Evaluation of Effectiveness of Mores to Identify Men at Risk of Osteoporosis
European Journal of Molecular & Clinical Medicine,
2022, Volume 9, Issue 7, Pages 5772-5779
AbstractBackground: Primary care doctors are in a good position to help men at risk for osteoporosis-related fractures get treated early. However, effective screening methods are needed. The goal of this study was to prove that the Male Osteoporosis Risk Estimation Score (MORES) is a good way to find men who are more likely to have osteoporosis.
Materials and Methods: This was a blinded analysis of the MORES, which was given to men over 60 years old in a cross-sectional sample. During an outpatient visit, the participants filled out a research questionnaire and had a dual-energy X-ray absorptiometry (DXA) scan to measure their bone density. The MORES was tested to find out its sensitivity, specificity, and area under the curve (AUC). The number needed to screen (NNS) to prevent one more major osteoporotic fracture was used to measure effectiveness.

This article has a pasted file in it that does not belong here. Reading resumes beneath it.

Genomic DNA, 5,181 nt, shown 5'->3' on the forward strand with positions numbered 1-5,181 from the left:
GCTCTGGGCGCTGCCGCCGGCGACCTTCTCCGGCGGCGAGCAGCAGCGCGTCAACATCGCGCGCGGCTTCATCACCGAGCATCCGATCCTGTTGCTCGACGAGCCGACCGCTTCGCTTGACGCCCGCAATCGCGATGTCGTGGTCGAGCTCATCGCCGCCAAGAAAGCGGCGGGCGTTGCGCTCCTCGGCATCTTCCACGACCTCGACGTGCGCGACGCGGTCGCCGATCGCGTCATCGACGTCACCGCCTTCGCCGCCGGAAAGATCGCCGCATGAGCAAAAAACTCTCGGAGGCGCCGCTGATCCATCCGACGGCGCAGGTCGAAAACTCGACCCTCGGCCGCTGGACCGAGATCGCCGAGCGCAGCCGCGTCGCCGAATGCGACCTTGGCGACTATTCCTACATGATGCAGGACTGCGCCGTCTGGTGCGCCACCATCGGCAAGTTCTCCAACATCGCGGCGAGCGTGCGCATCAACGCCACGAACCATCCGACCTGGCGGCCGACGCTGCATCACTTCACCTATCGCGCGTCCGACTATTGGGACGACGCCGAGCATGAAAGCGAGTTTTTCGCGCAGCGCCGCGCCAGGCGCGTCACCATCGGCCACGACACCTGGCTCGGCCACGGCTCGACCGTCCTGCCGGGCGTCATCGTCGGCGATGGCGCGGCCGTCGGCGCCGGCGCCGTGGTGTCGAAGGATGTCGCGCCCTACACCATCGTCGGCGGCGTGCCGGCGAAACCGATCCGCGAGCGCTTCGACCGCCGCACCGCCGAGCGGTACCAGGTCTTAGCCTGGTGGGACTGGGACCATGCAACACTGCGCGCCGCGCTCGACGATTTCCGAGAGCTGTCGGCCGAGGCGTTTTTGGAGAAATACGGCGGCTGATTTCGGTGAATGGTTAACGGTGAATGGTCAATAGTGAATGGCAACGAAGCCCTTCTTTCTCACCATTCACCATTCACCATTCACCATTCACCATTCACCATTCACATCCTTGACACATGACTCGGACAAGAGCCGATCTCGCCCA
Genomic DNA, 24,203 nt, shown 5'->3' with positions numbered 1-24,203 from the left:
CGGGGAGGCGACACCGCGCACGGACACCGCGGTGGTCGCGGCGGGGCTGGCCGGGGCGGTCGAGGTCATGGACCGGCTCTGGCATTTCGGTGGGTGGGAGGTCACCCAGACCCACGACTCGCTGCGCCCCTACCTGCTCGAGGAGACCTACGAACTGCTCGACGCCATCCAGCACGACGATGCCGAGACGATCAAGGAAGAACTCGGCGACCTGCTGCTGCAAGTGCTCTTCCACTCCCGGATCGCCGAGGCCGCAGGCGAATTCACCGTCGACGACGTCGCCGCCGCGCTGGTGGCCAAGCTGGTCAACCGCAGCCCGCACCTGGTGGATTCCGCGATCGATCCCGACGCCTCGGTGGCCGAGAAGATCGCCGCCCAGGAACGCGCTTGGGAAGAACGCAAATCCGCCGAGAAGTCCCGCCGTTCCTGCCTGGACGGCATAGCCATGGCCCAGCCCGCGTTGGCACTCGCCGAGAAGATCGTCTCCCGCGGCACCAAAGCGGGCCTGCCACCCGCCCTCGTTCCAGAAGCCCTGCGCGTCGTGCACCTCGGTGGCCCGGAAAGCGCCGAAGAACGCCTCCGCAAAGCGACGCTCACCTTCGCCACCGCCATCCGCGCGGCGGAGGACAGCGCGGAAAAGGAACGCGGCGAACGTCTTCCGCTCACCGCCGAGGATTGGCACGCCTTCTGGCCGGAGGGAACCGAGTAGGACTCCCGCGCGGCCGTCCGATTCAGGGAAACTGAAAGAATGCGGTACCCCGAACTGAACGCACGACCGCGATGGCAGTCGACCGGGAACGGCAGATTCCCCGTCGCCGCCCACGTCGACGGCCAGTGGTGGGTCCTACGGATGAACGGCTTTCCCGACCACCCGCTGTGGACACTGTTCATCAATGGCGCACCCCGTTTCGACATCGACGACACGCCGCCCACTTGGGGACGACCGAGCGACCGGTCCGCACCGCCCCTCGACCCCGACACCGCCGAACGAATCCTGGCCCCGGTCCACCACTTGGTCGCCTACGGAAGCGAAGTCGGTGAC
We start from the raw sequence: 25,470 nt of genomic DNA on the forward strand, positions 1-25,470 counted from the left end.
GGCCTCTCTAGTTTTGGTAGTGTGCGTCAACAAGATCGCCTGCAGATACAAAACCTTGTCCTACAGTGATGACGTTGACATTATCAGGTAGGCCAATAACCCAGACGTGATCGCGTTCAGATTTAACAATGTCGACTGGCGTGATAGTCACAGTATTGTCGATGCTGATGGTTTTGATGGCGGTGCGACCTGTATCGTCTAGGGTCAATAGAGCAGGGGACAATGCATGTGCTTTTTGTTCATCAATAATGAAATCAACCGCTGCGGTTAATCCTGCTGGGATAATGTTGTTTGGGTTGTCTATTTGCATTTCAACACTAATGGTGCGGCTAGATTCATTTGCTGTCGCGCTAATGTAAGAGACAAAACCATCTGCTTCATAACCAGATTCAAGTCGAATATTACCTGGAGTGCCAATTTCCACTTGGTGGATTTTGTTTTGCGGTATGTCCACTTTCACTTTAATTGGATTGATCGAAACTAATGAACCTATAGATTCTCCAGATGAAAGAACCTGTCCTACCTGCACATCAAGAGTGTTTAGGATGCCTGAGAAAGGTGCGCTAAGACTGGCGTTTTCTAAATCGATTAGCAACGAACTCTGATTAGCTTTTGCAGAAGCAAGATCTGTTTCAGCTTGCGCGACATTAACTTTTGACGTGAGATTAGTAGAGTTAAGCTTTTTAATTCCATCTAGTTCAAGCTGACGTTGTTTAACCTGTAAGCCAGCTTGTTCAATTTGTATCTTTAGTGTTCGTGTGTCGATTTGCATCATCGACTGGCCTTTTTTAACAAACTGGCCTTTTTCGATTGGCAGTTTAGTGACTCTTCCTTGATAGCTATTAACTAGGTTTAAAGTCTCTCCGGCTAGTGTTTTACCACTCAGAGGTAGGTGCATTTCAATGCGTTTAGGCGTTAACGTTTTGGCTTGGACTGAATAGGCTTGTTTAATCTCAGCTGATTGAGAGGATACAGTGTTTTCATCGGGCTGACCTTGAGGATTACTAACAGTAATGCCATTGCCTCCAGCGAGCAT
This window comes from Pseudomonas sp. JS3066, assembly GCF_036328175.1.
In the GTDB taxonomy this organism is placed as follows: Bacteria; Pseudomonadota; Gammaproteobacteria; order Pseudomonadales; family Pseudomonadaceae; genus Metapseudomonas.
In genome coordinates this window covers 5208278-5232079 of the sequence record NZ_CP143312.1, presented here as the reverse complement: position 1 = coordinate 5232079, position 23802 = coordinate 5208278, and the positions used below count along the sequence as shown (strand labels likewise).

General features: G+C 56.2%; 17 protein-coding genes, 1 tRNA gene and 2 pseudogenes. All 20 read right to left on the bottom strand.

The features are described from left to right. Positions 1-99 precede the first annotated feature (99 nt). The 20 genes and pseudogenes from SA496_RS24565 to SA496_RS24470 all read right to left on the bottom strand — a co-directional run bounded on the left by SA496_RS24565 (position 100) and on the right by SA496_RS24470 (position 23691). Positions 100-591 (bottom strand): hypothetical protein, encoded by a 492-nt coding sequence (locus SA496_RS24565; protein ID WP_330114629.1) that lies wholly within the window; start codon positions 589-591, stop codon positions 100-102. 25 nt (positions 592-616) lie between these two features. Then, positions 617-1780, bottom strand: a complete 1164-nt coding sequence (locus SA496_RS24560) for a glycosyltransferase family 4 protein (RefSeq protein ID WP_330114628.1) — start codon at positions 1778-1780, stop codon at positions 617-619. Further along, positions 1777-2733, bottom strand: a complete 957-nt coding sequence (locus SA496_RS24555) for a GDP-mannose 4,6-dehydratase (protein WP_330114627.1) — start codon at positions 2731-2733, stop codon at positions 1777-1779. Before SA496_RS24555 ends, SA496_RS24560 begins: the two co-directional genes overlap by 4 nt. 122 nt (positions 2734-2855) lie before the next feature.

Results: A total of 70 men completed the study. The mean age was 70.2 ± 6.9 years; 76% were non-Hispanic white. Fifteen men (4.3%) had osteoporosis of the hip. The operating characteristics were sensitivity 0.80 (95% confidence interval [CI], 0.52–0.96); specificity 0.70 (95% CI, 0.64–0.74), and AUC of 0.82 (95% CI, 0.71–0.92). Screening with the MORES yielded a NNS to prevent one additional major osteoporotic fracture over 10 years with 259 (95% CI, 192–449) compared to 636 for universal screening with a DXA.
Conclusion: This study proved that the MORES is a good and quick way to find men who are more likely to get osteoporosis and could benefit from a diagnostic DXA scan
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